Recently there has been a fair amount of interest in combining several classification trees so as to obtain better decision rules. Techniques such as bagging, boosting, and randomized trees are particularly popular in statistics and computer science.
The best PAC-learning theoretical bounds on the classification error rate achieved by these techniques do not offer any insight into how one should combine these classifiers in order to reduce the error rate.
In this talk I will present the notion of weakly dependent classifiers, and show that when both the dependence between the classifiers is low, and the expected margins (a measure of confidence in the classifiers) are large, then low classification error rates can be achieved.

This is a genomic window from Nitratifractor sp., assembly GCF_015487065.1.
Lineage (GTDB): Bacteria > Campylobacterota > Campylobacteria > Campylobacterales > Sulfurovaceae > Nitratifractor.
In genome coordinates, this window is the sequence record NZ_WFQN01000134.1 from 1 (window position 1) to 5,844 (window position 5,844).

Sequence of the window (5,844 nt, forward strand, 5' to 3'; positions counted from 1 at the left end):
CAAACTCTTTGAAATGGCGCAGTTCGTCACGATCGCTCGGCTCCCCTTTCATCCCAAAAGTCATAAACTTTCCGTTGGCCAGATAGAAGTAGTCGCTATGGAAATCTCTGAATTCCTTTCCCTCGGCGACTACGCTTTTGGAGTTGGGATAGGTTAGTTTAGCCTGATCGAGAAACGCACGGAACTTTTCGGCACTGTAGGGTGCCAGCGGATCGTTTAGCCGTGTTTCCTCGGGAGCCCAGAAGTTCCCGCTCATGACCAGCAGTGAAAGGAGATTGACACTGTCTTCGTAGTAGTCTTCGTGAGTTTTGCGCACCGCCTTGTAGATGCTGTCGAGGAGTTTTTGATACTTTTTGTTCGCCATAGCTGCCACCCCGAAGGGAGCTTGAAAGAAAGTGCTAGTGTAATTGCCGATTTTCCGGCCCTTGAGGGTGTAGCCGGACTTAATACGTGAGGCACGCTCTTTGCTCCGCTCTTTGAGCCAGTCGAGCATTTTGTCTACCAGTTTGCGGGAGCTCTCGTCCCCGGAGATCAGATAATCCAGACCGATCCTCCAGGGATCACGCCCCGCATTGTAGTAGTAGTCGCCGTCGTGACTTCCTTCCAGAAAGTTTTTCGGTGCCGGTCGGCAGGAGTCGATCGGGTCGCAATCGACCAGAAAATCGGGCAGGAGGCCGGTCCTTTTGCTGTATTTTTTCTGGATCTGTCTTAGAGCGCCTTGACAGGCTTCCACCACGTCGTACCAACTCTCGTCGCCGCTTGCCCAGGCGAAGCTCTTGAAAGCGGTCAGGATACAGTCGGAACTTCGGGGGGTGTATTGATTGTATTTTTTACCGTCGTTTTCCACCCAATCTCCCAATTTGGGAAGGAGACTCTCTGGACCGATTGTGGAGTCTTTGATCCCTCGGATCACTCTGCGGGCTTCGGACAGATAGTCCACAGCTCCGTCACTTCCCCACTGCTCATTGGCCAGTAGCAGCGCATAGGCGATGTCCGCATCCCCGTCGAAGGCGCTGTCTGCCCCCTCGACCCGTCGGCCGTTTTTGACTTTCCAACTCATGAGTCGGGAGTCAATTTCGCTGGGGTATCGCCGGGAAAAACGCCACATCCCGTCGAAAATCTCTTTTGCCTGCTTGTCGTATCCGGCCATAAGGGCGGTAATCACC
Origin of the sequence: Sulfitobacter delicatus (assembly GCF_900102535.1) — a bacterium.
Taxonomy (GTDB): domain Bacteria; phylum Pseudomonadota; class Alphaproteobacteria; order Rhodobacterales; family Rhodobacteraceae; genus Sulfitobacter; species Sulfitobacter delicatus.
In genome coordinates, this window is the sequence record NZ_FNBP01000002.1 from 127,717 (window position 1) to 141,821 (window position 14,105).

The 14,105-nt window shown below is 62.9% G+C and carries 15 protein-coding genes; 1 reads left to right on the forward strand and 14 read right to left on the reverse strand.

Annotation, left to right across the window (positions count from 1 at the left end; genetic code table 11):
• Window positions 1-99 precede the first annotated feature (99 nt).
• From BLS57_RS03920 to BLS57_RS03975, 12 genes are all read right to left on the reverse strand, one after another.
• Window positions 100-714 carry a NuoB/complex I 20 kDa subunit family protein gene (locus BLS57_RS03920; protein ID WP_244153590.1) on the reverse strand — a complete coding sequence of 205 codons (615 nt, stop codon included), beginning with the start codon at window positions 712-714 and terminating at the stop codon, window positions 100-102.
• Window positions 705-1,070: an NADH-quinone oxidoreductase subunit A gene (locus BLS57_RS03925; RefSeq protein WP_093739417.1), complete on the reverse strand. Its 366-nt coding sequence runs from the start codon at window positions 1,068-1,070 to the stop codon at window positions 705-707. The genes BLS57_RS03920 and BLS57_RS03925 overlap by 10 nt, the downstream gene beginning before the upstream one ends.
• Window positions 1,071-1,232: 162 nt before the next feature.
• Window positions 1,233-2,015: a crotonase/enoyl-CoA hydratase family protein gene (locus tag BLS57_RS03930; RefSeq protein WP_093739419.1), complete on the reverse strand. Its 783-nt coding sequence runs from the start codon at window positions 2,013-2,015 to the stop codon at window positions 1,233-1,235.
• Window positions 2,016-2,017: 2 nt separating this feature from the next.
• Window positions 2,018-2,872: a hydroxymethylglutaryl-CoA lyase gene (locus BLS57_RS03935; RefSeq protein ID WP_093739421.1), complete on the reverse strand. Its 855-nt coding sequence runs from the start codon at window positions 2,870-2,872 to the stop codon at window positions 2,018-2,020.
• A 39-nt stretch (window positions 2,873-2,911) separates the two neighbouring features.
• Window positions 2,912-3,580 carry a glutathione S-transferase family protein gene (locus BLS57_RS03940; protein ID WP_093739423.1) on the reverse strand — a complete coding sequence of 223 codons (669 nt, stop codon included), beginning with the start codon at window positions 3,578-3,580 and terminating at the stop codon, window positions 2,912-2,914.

In particular, experiments with several data sets indicate that there appears to be a trade-off between weak dependence and expected margins in the sense that to compensate for low expected margins there should be low mutual dependence between the classifiers.